Persuasiveness of Politicians: does the number of hand gestures performed in speeches influence the persuasiveness of politicians?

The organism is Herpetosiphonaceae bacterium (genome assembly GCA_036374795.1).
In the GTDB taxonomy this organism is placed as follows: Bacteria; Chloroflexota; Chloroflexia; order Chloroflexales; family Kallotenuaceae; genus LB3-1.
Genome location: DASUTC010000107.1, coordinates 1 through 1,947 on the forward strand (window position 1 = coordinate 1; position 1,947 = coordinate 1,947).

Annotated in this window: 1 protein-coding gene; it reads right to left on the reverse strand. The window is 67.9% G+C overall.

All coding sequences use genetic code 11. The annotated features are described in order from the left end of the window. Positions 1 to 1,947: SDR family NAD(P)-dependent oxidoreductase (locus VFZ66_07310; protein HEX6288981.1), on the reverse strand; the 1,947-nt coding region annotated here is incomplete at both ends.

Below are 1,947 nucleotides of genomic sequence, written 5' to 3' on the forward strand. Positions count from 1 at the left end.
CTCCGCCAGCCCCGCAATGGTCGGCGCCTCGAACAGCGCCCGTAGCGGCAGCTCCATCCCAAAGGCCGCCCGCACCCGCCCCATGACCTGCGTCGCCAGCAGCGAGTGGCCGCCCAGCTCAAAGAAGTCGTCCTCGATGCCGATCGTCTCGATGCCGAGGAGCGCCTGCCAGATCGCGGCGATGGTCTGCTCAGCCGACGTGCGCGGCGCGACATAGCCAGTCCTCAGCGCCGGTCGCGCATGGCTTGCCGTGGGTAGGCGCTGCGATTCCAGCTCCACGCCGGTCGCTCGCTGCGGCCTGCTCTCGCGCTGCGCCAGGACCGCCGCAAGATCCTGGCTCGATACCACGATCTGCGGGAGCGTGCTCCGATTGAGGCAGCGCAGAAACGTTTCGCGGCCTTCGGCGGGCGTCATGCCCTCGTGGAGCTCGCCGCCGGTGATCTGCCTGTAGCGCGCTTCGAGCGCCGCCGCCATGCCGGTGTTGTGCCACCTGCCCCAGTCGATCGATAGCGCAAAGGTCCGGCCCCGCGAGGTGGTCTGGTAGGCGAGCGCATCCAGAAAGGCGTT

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Persuasive messages are omnipresent in today’s society; especially politicians try to be persuasive. Nonverbal communication, and in specific hand gestures, are considered to be important in these persuasive messages. Previous studies already examined the influence of the type of hand gestures on persuasiveness, but the influence of the number of hand gestures has not been researched yet. Therefore, it was examined whether the number of hand gestures performed in speeches influences the persuasiveness of politicians and the citizens’ intention to vote. To address this question, a corpus of videos of 11 politicians was selected to conduct a within-subject experiment in which participants rated the persuasiveness of politicians and indicated their intention to vote. The results showed that there is no effect of number of hand gestures on persuasiveness and intention to vote. These results are not in line with previous studies. Therefore, further research should also focus on the number of hand gestures. Researchers could design an experiment in which the number of hand gestures is completely controlled to get a clear understanding of the relationship between persuasiveness and number of hand gestures or a between subject design could be used to test whether results are different when the experiment is shorter and participants are less influenced by fatigue or boredom.
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